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Syria's White Helmets get visas to travel to US for Oscars

Nominated in short subject documentary category, film gives glimpse of daily lives of volunteer rescue workers in war-ravaged Syria
Syrian civil defence volunteers, known as the White Helmets, rescue a boy from rubble last year after a barrel bomb attack on the northern Syrian city of Aleppo AFP/file photo)

Two Syrian rescue workers said they plan to travel to next week's Oscar ceremony, where their documentary The White Helmets is nominated for an award, after weeks of uncertainty over their plans caused by US President Donald Trump's travel ban.

Raed Saleh, the leader of the White Helmets, and cinematographer Khaled Khatib have both obtained visas to travel to the US for the 26 February Academy Award ceremony in Los Angeles, producer Joanna Natasegara said.

"They both have valid visas. We remain cautious about the physical part of entering the country. Things had been very unclear until this point, but we are now being told they are welcome to enter," Natasegara said.

"We got our visas yesterday, but we're not yet sure if we'll be able to travel or not," Saleh said by phone on Saturday. 

"We don't want to have problems at the borders or the airport," he said. 

"The White Helmets are among the most inspiring humanitarians we have ever known, and it is the greatest honour to share a global platform where their incredible work can be recognised. ... In these uncertain times, their story is one of the most moving of our generation," Natasegara said in a joint statement with director Orlando von Einsiedel.

The White Helmets, nominated in the Oscars short subject documentary category, gives a glimpse of the daily lives of the civilian Syrian Civil Defence, whose members volunteer as rescue workers in the war-ravaged country.

"It is important that people understand that Syria has people who want the same things they want: peace, jobs, family, and to live without the fear of bombs. This is what I hope the film does," Khatib said in a statement on Friday.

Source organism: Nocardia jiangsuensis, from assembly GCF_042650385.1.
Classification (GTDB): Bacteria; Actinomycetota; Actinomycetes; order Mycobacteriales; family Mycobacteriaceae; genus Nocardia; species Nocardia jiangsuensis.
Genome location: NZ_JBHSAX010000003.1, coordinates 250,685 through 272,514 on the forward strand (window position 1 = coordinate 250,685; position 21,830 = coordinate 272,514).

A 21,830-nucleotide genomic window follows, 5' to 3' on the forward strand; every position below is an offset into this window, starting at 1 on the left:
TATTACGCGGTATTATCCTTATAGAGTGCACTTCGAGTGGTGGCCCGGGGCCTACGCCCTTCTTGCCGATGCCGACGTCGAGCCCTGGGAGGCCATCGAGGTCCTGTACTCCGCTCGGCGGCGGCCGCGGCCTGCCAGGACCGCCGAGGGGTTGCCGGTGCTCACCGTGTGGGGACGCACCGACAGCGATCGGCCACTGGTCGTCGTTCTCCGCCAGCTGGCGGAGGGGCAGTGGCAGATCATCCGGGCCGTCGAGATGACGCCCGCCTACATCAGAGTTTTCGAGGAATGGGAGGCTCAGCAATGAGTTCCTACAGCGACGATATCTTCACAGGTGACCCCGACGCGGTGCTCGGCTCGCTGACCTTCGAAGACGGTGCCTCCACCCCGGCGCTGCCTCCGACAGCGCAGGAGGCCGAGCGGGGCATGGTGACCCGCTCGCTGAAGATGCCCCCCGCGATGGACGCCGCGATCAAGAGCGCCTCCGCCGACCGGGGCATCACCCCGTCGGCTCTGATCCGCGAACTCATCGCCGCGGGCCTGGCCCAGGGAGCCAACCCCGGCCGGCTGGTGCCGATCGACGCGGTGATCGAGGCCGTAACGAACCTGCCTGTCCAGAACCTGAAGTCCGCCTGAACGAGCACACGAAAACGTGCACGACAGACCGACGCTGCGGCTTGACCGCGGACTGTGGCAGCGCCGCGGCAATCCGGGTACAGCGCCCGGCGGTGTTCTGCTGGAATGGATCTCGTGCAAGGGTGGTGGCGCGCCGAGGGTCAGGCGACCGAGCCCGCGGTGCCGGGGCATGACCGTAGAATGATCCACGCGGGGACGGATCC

Since it emerged in 2013, the rescue group has attracted more than 3,000 volunteers and says it has saved more than 78,000 lives. 

It is named for the distinctive white hard-hats worn by its volunteers and has gained international renown for its daring rescues, often filmed and circulated on social media.

"With so many people watching, it would be such an important opportunity to talk about the suffering happening in Syria," Saleh said. 

More than 310,000 people have died since Syria's conflict erupted in March 2011, and more than half the country's citizens have been forced to flee their homes. 

"The documentary took a lot of effort to make, and we've been working on it for a long time. People who are featured in the film have since died. There's equipment that you see that has been destroyed," Saleh said. 

"This film is history for us. We hope that we win the Oscar because that would provide moral support to the White Helmets and show them that their sacrifices weren't for nothing."

Last month, it looked as if the Syrian filmmakers would be unable to get to the Oscars because of Trump's executive order that barred entry to the US for citizens from Iran, Iraq, Libya, Somalia, Sudan, Syria and Yemen for 90 days.

US appeals court judges last week blocked Trump's travel ban, but the Republican president has said he plans to issue a new order soon.

Iranian director Asghar Farhadi and actress Taraneh Alidoosti, who stars in his foreign-language nominated film The Salesman, have said they will boycott the Academy Awards in protest against Trump's travel restrictions.

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